Air France Flight 447 didn’t break up in mid-air
Paris -- The Air France jetliner that crashed in the Atlantic a month ago with 228 people on board did not break up in mid-air, the French bureau leading the investigation said Thursday.
"The plane was not destroyed while in flight," said Alain Bouillard from the BEA accident investigation agency, which released its first report on the June 1 disaster.
"The plane appears to have hit the surface of the water in flying position with a strong vertical acceleration," he added, explaining that the plane hit the water belly-first.
The crash of Flight 447 from Rio to Paris was the worst in Air France’s history.
There had been speculation that problems with the Airbus’ airspeed sensors, or pitot tubes, may have caused the plane to stall or fly dangerously fast, causing a high-altitude break-up.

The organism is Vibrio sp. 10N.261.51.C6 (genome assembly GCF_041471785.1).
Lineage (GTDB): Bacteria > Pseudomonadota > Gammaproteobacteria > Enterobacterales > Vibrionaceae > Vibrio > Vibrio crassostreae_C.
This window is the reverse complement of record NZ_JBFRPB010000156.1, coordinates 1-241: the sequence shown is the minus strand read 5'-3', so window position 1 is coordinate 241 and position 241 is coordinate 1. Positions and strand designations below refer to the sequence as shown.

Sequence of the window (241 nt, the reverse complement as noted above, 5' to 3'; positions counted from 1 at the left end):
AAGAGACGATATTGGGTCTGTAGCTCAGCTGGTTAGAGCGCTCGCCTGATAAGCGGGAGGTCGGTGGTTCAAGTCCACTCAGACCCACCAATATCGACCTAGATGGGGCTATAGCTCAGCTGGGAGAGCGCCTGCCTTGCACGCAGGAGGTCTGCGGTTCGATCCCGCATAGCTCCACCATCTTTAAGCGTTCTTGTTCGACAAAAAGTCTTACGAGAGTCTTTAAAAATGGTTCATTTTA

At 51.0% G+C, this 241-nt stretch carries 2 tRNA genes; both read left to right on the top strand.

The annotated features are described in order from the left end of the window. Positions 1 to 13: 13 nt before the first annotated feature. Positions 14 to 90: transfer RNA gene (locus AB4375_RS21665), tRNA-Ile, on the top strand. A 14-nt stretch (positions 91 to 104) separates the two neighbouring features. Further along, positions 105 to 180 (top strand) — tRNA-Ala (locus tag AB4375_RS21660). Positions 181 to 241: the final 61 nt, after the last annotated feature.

Brazil decided on June 27 to call off the recovery operation but France has maintained its nuclear submarine, research vessel and other boats in the area on a final hunt for the black boxes.
The BEA lead investigator said the search would continue until July 10.
The homing beacons on the flight recorders emit signals for about one month after the crash and the BEA hopes that they will have a longer-than-usual shelf life.
Investigators have been scrutinizing some 640 pieces of debris recovered from the crash zone for any clue as to what brought down the plane as it flew through turbulence over the Atlantic.
Autopsies were being performed on 51 bodies pulled from the disaster area, some 1,000 kilometres (600 miles) off Brazil’s coast.